Washington, D.C.—President Trump and Mike Lindell, the creator of MyPillow, participated in a meeting regarding the use of oleandrin as a potential therapeutic for coronavirus, according to CNN.
The American Botanical Council (ABC) has released a statement explaining that oleander, Nerium oleander, is a white- or pink-flowering bush grown as an ornamental plant in many parts of the United States, north Africa, the Mediterranean, and southwestern Asia. All parts of the oleander plant are highly toxic. Oleandrin is a poisonous substance found in all parts of the plant; technically, it is a cardiac glycoside. It is one of several toxic constituents found in the oleander plant. Oleandrin as a purified pharmaceutical investigative drug product is being researched for potential applications in cancer treatment and as an antiviral agent by Phoenix Biotechnology. ABC notes that this product has not been tested in humans with COVID-19.
Lindell told CNN that President Trump “was enthusiastic” about the treatment, and wants FDA to “do its course.”
CNN reported that, on Monday, Trump confirmed that he had heard about oleandrin. He asked the reporter: “Is it something people are talking about very strongly?” He added: “We’ll look at it, we’ll look at it, we’re looking at a lot of different things. I will say the FDA has been great. They are very close. We’re very close to a vaccine. Very close to a therapeutic. I heard that name mentioned, we’ll find out.”
Lindell told CNN that he had brought his findings to Housing and Urban Development Secretary Ben Carson, a member of the White House coronavirus task force: “I brought this to Secretary Carson and he did his due diligence and was just amazed. He said it was very exciting seeing all the data.”
A task force member told CNN that this has never been brought up during a task force meeting, even those attended by Secretary Carson.
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Oleandrin has not been approved by FDA, as a treatment for COVID-19, a drug, or a dietary supplement.
The American Herbal Products Association (AHPA) released a statement noting that a new dietary ingredient notification was submitted to FDA for an oleander extract in 1998. AHPA’s statement quotes FDA’s response as: “All parts of the oleander plant are poisonous to man and animals … [due to] the cardiac glycosides in oleander … [including] oleandrin.” Out of the over 1,000 NDI notifications released by FDA to date, AHPA has only identified seven that expressed known safety concerns like this.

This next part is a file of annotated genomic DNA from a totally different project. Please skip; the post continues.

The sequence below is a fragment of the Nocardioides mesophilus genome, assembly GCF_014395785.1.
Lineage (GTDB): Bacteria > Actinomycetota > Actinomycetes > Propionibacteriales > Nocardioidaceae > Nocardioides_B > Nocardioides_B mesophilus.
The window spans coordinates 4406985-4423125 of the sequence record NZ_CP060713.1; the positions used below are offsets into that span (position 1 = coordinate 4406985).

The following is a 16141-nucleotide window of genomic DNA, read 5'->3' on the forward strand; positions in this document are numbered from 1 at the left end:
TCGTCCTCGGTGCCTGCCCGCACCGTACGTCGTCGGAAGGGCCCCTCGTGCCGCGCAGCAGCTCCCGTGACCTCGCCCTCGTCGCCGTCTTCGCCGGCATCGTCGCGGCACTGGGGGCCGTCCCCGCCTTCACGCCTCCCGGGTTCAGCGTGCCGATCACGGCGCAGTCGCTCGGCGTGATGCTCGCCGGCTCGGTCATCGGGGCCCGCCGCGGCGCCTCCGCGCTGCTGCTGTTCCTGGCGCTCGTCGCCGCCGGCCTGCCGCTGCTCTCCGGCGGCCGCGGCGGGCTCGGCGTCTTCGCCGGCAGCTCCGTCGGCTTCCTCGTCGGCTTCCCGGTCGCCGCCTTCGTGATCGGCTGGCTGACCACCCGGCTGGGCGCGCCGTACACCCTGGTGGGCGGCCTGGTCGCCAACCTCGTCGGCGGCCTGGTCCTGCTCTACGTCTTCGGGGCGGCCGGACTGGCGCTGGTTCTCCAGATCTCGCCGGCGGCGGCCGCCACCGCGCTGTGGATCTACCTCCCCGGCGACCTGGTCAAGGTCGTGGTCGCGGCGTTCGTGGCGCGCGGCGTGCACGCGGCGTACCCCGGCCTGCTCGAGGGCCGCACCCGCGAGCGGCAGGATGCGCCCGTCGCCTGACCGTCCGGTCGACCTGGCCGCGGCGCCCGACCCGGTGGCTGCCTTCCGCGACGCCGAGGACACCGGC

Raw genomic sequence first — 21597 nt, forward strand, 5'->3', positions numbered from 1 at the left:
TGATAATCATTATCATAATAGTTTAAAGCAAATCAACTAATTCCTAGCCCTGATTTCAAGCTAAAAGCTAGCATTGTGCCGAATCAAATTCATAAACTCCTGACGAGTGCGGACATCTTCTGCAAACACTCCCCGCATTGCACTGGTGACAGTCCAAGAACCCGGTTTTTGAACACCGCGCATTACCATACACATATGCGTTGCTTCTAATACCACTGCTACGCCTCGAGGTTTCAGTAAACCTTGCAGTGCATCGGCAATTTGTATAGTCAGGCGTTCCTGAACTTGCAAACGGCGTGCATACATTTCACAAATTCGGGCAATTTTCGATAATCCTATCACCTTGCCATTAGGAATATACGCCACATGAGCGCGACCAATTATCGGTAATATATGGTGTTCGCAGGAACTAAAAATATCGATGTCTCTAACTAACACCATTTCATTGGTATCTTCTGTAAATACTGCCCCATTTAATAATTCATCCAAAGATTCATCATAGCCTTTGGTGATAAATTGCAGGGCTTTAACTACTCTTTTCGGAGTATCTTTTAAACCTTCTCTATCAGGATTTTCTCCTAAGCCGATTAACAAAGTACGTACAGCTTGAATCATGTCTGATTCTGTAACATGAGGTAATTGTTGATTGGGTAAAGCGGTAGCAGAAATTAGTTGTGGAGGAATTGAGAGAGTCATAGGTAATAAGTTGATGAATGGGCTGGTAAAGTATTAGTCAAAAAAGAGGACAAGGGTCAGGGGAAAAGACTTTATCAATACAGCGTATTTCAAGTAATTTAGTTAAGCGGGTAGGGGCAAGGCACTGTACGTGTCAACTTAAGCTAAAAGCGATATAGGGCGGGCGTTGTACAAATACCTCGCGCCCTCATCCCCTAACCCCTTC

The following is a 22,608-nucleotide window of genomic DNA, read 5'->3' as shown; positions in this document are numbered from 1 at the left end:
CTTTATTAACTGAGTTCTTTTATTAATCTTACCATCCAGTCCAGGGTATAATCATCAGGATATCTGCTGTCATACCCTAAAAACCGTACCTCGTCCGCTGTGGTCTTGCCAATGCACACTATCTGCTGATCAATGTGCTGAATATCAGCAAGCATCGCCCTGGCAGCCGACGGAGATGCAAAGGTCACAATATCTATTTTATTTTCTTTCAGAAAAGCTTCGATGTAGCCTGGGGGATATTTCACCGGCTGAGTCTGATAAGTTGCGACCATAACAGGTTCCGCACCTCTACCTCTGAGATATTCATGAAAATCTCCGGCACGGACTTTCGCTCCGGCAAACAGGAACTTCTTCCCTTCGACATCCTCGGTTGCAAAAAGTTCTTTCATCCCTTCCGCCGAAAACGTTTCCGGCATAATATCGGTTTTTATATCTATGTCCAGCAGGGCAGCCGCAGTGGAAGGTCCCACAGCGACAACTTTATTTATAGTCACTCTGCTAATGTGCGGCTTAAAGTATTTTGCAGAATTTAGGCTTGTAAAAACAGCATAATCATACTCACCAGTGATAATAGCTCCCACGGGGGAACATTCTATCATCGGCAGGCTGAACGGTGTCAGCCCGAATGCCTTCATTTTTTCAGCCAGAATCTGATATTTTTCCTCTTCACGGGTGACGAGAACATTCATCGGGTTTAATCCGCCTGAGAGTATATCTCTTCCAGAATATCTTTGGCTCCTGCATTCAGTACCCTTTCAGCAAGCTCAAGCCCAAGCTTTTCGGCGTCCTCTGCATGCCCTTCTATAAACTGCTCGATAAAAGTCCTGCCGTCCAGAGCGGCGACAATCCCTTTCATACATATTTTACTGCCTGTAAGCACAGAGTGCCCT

Lindell is chairman of the Minnesota Trump campaign, and makes frequent appearances on Trump’s behalf. Last week, he was added to the board of Phoenix Biotechnology, which is testing oleandrin, and received a financial stake in the company.
ABC notes that oleander plant parts and extracts are not sufficiently safe to be sold in dietary supplements. The statement acknowledges that there are some homeopathic drugs made from oleander, but these preparations are diluted to the point where there are only minute amounts of oleander compound molecules left in the final product.
AHPA “strongly discourages” sales or marketing of dietary supplements that contain any part of the oleander plant or oleandrin. AHPA urges physical and online retailers to refrain from offering these products for sale. Oleander—and oleandrin—can have severe effects on the heart, and ingestion of even small amounts of the plant has been associated with death.
ABC Founder and Executive Director Mark Blumenthal said in the statement: “To be clear, ABC applauds appropriate scientific research into medicinal plants and fungi as sources of new medicines. We also acknowledge the very promising medical research conducted by Phoenix Biotechnology and their oleandrin formulations. However, ABC emphasizes the distinction between a scientifically studied, chemically defined experimental new drug compound from a widely known poisonous plant and a simple home-made pill, tea, or extract made from the plant’s various parts. With respect to oleander, all parts of the plant are highly toxic, dangerous, and life-threatening when ingested. Consumers should not, ever, try to make a homemade remedy from or self-treat with oleander.”